Indigenous Peoples are very lawful people. From the Haudenosaunee Indigenous Peoples of North America, to our Ponca Peoples; we recognize our responsibilities and duties to the natural laws of Creation, as defined by our Original Instructions.
Our Original Instructions declares and teaches us of the four sacred elements of life: air, light/fire, water and earth and its pollen and seeds in all their forms must be respected, honored and protected for they sustain life. Our Natural Law teaches us to respect all Creation, from Mother Earth and Father Sky and to all Life that have their own laws, and who have rights and freedom to exist. We are taught we must treat this sacred bond with love, compassion and respect without exerting dominance, for we do not own our Mother.
The rights and freedoms of the people to the use of the sacred elements of life as mentioned above and to the use of the land, nature, sacred sites and other living beings must be accomplished through the proper protocols of respect, thanksgiving and making offerings. These cultural and spiritual practices must be protected and preserved for they are the foundation of our ceremonies, our heritage, and our indigenous way of life. It is the duty, responsibility and obligation of our Indigenous Peoples to protect and preserve the beauty of the natural world for future generations.
Historically, the Doctrine of Discovery was used to justify the first wave of colonialism here in the Americas by alleging that Indigenous peoples did not have souls, and that our territories were “terra nullius,” land of nobody. Mother Earth is the source of life which needs to be protected, not a resource to be exploited and commodified as a ‘natural capital.’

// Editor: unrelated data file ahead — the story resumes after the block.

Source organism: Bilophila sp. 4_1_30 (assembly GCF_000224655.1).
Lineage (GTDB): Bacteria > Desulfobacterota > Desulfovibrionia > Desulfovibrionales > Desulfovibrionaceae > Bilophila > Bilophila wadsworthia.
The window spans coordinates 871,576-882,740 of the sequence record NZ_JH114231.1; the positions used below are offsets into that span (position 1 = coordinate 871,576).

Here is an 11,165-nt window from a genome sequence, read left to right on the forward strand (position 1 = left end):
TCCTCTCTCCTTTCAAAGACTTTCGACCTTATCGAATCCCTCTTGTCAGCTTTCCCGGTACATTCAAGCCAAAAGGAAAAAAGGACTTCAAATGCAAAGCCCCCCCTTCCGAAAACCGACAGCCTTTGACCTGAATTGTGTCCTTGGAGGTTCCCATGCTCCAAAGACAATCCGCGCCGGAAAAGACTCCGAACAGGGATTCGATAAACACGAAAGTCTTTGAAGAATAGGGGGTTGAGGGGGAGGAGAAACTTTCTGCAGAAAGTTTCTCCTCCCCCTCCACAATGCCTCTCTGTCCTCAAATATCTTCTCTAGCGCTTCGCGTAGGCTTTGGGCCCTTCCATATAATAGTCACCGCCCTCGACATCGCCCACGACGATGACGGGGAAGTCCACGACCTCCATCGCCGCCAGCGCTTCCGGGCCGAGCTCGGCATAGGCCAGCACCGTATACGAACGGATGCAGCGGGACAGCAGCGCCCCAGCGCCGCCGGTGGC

We feel the pain of disharmony when we witness the dishonor of the natural order of Creation and the continued economic colonization and degradation of Mother Earth and all life upon her.
To restore Mother Earth – her nature’s balance, the world needs to shift from a philosophy of control and dominion over nature, and its legal system of property rights regimes, to a relationship of understanding and respect of the Natural Laws and love for the beauty of the creative female energy of Mother Earth.
This inseparable relationship between humans and the Earth, inherent to Indigenous peoples, must be learnt, must be embraced, and respected by all people, for the sake of all of our future generations and all of humanity.
Mother Earth’s rights are inherent. Any law that denies these fundamental rights are illegitimate and a violation of the Natural Laws of Creation.
We can preserve, protect, and fulfill our sacred duties to live with respect in this wonderful Creation. We have the power and responsibility for change.
A paradigm, that is based on Indigenous thought and philosophy needs to be forwarded which grants equal rights to nature and which honors the interrelation in all life.
This is the greatest challenge facing humanity, whether here it’s here in middle Earth Ecuador or globally, to recognize its responsibilities, duties and obligations to the rights of Mother Earth.
Mitakuye Owasin